The trail made a long final switchback on the last stretch of the ascent, which crossed rocky terrain on Mount Gould's slopes. As I approached the pass, a number of jagged peaks began to appear to the west on the other side of the pass, joining the views of University Peak that I had enjoyed for the past few hours.

University Peak rises above Big Pothole Lake
At last I arrived at Kearsarge Pass, 11,760 feet above sea level. I was welcomed by a sign informing me of my arrival at Kings Canyon National Park and by blasts of tropical storm-force winds that were blowing over the crest of the Sierra Nevada. Challenging the wind and taking a few ginger steps onto the Kings Canyon side of the pass, I found a spectacular alpine landscape of snow, granite, and lakes laid before me. Just below the pass lay the Kearsarge Lakes, a series of treeline lakes in varying states of freezing, at the foot of a row of granite spires known as the Kearsarge Pinnacles. Further to the west was the lower elevation Bullfrog Lake. Behind the Kearsarge Pinnacles rose the great granite pyramids of Mount Brewer, North Guard Peak, and Mount Farquhar, which are the northernmost summits of the Great Western Divide. To the south, the wildest part of the view encompassed the Kings-Kern Divide, a fearsome wall of granite spires that included Mount Ericsson and Mount Stanford. As I could also see Big Pothole Lake and Matlock Lake on the other side of the Sierra Crest in Onion Valley, there were no fewer than seven lakes in my view from the pass. This was an extraordinarily grand view and an incredible reward for a reasonably moderate day hike.

View to Kearsarge Lakes and Kings Canyon National Park from Kearsarge Pass
Big Pothole Lake from Kearsarge Pass
From Kearsarge Pass, it is about another 16 miles of hiking to reach Cedar Grove in Kings Canyon National Park. At just over 20 miles hiking from Onion Valley to Cedar Grove, this is the shortest trailhead-to-trailhead crossing over the High Sierra. In fact, Kearsarge Pass was once the intended route for California Highway 180 to cross the Sierra Nevada and Onion Valley Road was once signed as the eastern stretch of Highway 180. However, the establishment of the John Muir Wilderness and the Ansel Adams Wilderness ended plans to extend roads over the Sierra Nevada both here and further north at Minaret Summit, leaving us today with one of the largest stretches of wilderness in the contiguous United States.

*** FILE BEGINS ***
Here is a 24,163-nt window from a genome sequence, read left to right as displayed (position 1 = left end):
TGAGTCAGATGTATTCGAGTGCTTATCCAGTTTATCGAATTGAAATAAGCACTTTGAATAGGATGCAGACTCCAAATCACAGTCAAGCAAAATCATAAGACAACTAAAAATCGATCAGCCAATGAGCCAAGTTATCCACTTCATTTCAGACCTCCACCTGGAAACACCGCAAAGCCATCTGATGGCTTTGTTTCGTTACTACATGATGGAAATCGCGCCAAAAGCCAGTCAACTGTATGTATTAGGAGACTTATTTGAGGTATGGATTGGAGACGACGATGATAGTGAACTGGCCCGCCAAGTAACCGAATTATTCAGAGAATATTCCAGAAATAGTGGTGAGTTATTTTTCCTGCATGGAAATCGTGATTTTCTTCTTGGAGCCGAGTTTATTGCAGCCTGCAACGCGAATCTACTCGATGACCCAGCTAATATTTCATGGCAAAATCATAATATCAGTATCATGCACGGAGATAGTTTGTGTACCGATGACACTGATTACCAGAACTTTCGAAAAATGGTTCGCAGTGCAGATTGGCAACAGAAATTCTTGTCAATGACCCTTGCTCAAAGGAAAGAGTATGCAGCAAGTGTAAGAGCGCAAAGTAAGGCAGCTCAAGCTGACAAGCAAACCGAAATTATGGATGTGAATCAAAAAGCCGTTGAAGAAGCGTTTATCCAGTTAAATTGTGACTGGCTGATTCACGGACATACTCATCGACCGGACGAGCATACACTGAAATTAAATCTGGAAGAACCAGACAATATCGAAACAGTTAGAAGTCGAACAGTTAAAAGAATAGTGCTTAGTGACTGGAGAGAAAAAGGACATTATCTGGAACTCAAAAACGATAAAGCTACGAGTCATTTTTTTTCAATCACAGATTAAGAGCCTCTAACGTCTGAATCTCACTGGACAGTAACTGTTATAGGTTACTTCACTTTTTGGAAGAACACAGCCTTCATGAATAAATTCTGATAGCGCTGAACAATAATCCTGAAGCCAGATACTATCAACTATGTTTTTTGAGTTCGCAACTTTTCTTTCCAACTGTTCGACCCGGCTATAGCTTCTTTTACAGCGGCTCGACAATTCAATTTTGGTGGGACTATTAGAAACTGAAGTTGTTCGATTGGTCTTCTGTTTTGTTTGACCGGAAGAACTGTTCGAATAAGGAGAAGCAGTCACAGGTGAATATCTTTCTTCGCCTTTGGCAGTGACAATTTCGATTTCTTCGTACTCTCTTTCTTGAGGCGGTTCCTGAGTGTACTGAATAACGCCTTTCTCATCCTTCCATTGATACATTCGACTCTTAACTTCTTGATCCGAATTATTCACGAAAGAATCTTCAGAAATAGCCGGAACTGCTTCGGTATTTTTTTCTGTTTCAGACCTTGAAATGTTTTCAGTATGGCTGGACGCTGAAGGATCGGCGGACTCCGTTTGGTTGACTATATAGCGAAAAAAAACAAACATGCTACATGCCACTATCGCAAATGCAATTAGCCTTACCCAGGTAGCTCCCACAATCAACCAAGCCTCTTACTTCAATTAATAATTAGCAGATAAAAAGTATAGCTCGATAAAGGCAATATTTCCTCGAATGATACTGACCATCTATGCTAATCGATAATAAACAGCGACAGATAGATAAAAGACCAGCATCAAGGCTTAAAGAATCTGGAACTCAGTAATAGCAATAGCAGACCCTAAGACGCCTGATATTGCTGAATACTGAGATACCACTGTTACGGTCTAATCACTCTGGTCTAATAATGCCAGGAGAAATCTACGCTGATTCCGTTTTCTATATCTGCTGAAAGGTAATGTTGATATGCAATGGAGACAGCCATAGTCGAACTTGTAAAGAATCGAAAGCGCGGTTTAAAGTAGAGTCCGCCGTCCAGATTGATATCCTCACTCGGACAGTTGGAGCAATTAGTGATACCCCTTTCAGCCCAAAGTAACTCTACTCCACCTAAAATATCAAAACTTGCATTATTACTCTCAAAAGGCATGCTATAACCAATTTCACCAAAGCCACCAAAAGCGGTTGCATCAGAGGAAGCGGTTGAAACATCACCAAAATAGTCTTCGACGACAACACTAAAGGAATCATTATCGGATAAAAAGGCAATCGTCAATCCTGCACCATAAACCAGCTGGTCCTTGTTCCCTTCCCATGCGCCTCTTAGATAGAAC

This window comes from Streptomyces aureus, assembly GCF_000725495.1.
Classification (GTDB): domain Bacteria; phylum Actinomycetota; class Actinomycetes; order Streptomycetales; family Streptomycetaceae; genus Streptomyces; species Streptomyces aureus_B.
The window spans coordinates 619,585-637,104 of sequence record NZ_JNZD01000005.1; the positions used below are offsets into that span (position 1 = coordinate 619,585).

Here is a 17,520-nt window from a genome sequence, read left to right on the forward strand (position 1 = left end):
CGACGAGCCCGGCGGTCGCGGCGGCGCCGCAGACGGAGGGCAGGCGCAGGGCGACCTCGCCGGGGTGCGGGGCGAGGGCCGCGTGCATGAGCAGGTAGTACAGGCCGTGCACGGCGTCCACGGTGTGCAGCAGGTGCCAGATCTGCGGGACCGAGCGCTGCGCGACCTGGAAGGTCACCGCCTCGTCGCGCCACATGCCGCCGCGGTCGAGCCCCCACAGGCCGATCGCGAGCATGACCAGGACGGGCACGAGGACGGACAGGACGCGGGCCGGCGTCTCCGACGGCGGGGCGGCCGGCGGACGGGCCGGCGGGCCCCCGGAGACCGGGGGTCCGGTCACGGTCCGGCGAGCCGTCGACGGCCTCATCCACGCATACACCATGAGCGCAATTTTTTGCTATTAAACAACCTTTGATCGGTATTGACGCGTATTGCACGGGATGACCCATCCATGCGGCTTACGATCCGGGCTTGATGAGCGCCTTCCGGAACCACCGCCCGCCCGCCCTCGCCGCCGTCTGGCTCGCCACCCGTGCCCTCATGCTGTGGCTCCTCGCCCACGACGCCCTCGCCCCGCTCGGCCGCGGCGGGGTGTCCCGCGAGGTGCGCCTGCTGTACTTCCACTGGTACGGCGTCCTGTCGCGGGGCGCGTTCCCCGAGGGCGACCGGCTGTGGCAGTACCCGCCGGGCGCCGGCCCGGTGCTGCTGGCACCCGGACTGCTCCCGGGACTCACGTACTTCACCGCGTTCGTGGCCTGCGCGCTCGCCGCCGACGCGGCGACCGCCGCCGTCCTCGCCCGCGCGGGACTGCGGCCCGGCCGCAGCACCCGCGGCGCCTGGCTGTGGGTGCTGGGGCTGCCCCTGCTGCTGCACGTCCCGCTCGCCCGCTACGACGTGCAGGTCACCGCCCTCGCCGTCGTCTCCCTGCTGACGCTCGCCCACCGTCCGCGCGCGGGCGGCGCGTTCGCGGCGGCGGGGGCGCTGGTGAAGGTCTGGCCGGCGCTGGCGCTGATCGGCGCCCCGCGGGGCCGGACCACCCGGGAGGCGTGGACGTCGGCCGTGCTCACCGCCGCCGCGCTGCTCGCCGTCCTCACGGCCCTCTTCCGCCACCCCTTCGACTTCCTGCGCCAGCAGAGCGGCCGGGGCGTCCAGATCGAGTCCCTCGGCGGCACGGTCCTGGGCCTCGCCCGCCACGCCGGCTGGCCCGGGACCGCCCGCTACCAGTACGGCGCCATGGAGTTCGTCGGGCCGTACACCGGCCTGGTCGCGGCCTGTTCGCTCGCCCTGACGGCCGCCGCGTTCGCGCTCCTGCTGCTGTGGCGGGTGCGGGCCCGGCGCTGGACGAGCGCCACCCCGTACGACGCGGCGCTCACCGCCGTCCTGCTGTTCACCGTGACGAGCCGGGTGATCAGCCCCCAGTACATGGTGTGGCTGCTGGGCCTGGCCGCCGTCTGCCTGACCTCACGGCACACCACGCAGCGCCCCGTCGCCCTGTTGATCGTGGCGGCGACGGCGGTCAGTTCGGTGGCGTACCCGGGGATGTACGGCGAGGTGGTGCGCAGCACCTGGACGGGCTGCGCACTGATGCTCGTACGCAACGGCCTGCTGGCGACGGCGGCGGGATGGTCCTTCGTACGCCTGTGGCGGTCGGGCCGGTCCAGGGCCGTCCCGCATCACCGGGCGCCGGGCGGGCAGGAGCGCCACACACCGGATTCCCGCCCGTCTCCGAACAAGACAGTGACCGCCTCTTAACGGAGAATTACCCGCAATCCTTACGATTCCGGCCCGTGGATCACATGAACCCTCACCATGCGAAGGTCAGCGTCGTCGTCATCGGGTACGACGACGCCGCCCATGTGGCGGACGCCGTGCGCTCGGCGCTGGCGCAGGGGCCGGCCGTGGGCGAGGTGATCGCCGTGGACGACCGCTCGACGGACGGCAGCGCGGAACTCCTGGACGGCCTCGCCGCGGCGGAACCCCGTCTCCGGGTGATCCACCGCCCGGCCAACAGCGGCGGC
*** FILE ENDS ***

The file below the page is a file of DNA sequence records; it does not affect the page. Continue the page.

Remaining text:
The name Kearsarge is actually derived from a name that the native Pennacook people of what is now New Hampshire bestowed upon a mountain in that state: a successful Union Navy ship in the Civil War was named Kearsarge after the New Hampshire peak, which in turn was the namesake of an Eastern Sierra mine and this alpine pass.

Mount Ericsson rising amidst the granite crags of the High Sierra
Kearsarge Pinnacles
I saw just a handful of other hikers on the trail on a November weekday, but you should expect Onion Valley to be quite popular on a summer weekend. The scenic delights of this hike are no secret and plenty of day hikers and backpackers alike head up this trail to access the stunning High Sierra when the snow has melted and the weather is nice. I can confirm that this hike deserves every ounce of attention it receives: Kearsarge Pass is a stunning spot that is worth putting up with crowds.

Tuesday, July 6, 2021

Cottonwood Lakes

Mount Langley rises above Cottonwood Lake No. 5
12.5 miles round trip, 1600 feet elevation gain
Difficulty: Moderate
Access: Paved road to trailhead, no entrance fee required, permit quota for overnight hikes

The many lakes of the Cottonwood Lakes lie beneath the gleaming white granite of Mount Langley, marking the southern end of California's famed High Sierra. This is an enjoyable if slightly long day hike to visit four lakes in the Cottonwood Lakes Basin, a starkly beautiful region that can be accessed by a fairly easy paved drive and then a fairly easy hike. While many hikers choose to make overnight trips to the lakes and use them as a base camp for climbing Mount Langley or exploring other High Sierra destinations, this makes an excellent day hike for visitors to Lone Pine hoping to sample a bit of what makes the High Sierra so magical. The hike visits both the Golden Trout and John Muir Wildernesses in Inyo National Forest.